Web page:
Transfer the ingredients back into the saucepan and simmer over medium to medium-low heat until the milk thickens enough to coat the back of a spoon, about 10 minutes. Remove from heat and stir in the vanilla. Refrigerate mixture until cold.

Freeze mixture in ice cream maker, following the manufacturer's instructions. In the final minute of churning, add the crushed cookies and shut off the ice cream maker when incorporated. Transfer ice cream to a plastic air-tight container and freeze for 3-4 hours before serving.

* Use a dairy-free sandwich cookie, like Oreos, to keep the ice cream dairy-free.

Chocolate Espresso Custard

When I gave myself the gift of summer, I hoped for adventure and I hoped for leisure. While adventure is on the horizon (I'm headed off to France in two weeks!), this week was spent catching up on a year's worth of much needed relaxation. I pulled a deck chair out into the sun, slathered on the sunscreen, and read my way through a couple good books. With a tall glass of ice water at my side, it felt very much like a dream.

I have been savoring these little moments, taking them in and bundling them up for a rainy day. When summer ends and the responsibilities start up once again, I'll take one of these memories out, smooth out the edges, and remember the feeling of the sun and the smell of the grass.

Custards are among the things I do not need to be reminded to savor. As a part of my own tradition, I use the smallest spoon in the drawer. Eating it slowly, one small bite at a time, letting the flavor linger. These custards are simple to prepare, an afterthought to create after dinner, but they can be enjoyed for several evenings after.

Chocolate and espresso go together effortlessly and it shows in this simple dessert. Perhaps this can be your own reminder to slow down and take in the moment with a little more awareness than before.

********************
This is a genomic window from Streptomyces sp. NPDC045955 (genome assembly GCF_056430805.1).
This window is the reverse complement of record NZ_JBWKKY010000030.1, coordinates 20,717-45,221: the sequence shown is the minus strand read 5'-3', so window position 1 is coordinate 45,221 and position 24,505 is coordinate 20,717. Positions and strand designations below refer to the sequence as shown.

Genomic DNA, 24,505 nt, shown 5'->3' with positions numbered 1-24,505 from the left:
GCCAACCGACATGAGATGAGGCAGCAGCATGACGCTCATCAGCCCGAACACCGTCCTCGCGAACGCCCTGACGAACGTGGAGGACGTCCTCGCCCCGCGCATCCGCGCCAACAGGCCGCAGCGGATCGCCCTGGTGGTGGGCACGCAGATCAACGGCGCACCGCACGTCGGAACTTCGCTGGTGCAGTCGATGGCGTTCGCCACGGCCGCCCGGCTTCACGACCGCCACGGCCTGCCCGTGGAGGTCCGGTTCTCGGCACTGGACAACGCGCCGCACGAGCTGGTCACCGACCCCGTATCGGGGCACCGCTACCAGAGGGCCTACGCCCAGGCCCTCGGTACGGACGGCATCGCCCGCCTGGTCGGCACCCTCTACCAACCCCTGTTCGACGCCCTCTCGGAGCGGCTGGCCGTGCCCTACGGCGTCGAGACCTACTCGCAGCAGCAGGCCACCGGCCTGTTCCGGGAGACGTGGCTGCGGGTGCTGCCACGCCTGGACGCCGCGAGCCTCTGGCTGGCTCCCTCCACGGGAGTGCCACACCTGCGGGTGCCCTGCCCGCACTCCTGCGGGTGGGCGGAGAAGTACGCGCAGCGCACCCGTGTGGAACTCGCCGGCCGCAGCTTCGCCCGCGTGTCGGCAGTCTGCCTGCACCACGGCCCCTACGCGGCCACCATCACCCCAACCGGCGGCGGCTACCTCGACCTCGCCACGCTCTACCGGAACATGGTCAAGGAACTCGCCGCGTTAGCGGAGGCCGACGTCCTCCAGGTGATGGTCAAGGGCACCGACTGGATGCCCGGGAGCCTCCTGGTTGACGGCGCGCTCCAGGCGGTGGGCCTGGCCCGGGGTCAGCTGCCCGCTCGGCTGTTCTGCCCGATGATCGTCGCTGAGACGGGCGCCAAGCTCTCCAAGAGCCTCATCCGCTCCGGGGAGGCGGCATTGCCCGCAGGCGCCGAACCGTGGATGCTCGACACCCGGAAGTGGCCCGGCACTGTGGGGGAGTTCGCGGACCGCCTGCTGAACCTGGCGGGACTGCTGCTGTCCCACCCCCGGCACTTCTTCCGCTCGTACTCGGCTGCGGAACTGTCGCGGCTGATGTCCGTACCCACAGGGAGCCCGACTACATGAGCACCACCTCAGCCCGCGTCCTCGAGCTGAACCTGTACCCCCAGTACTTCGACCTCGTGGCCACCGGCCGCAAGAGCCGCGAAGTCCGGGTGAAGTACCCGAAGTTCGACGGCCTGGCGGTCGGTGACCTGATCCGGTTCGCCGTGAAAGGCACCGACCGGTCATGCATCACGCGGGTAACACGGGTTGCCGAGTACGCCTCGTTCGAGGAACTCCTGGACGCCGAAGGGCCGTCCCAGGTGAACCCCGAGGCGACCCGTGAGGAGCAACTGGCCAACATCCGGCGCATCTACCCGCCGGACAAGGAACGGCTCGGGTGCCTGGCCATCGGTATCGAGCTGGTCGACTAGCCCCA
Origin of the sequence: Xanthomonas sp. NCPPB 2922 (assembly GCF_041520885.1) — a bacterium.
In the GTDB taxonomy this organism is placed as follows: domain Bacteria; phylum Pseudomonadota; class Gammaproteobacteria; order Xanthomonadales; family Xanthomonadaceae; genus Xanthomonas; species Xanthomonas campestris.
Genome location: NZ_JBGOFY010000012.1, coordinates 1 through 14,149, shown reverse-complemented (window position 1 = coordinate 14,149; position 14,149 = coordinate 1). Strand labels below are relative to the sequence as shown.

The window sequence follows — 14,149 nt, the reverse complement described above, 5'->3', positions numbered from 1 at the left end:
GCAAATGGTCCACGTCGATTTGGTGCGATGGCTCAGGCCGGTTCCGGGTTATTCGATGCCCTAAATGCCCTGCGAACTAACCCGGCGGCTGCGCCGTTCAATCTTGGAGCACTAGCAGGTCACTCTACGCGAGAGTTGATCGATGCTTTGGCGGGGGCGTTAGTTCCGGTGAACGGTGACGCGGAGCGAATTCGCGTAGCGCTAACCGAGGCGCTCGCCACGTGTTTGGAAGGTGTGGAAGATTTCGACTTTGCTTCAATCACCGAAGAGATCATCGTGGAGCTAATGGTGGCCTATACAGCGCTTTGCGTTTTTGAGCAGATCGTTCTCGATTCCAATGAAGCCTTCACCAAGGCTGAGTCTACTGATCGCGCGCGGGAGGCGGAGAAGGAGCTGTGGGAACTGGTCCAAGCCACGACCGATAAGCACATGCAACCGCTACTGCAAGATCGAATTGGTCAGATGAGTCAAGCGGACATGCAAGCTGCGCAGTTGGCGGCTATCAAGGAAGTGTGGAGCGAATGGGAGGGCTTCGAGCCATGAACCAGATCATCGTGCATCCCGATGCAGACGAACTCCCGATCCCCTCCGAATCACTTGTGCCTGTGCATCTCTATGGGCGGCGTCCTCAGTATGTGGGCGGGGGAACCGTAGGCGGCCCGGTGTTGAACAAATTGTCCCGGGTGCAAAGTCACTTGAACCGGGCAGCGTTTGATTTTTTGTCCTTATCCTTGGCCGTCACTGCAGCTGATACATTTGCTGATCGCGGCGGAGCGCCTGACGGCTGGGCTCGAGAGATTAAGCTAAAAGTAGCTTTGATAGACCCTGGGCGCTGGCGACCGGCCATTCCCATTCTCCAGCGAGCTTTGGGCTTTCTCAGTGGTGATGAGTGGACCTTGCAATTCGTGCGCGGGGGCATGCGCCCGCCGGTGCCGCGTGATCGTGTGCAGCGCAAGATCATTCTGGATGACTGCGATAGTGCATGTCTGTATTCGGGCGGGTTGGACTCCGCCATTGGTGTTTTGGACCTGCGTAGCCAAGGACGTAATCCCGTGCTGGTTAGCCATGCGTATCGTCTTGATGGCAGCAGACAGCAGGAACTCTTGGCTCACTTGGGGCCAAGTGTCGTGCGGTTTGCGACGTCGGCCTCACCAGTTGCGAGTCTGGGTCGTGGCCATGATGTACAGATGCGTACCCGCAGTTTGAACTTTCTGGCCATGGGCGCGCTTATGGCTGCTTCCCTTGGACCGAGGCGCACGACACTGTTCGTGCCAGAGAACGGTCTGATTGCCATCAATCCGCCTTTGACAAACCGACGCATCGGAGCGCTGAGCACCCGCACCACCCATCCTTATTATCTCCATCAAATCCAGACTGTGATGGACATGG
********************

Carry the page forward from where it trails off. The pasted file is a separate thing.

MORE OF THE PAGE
Chocolate Espresso Custard is a sweet, cool treat to enjoy any time of the year. While this version is dairy-free, utilizing coconut milk and coconut whipped cream, I have added substitutions to make it a bit more traditional. The smooth flavors of chocolate and espresso are both pronounced. When garnished with whipped cream, chocolate shavings, and chocolate covered espresso beans, this custard will disappear in no time.

One Year Ago: Rhubarb Ginger Bars and Nutty Rhubarb Oatmeal
Two Years Ago: Coconut WafflesDark Cherry Fruit-On-The-Bottom Yogurt, and Mocha Granola
Three Years Ago: Creamy Grape SaladCornmeal Parmesan & Poppy Seed Crackers, and Piña Colada Cupcakes
Four Years Ago: Chocolate Orange Miniature CakesSimple Rhubarb Jam, and Twix Cookies

Chocolate Espresso Custard

Yields 4-6 servings

14 ounces (400 grams) full-fat coconut milk (can also substitute half and half or whole milk) 
1 tablespoon espresso powder 
1/4 teaspoon salt 
4 large egg yolks 
4 ounces (113 grams) bittersweet or semi-sweet chocolate, chopped finely 
1 teaspoon vanilla 
Coconut Whipped Cream (or regular whipped cream), optional 
Shaved chocolate, optional 
Chocolate covered espresso beans, optional

In a large saucepan, whisk together the coconut milk, espresso powder, and salt. Bring to a simmer over medium to medium-high heat. Turn the heat down to low.

In a separate bowl, whisk together the egg yolks. Pour a small amount of the milk mixture into the eggs and stir quickly to prevent the eggs from cooking. Pour the egg mixture back into the saucepan and whisk everything together.

Turn the heat back up to medium and continue cooking, while stirring. Once the pudding thickens enough to thickly coat the back of a spoon, about 5-10 minutes or more, remove from heat.

Stir in the chopped chocolate until the pudding is smooth and completely melted. Stir in vanilla extract. Pour pudding evenly between serving dishes, cover, and place in the refrigerator to cool.

Just before serving, garnish with coconut whipped cream, chocolate shavings, and chocolate covered espresso beans.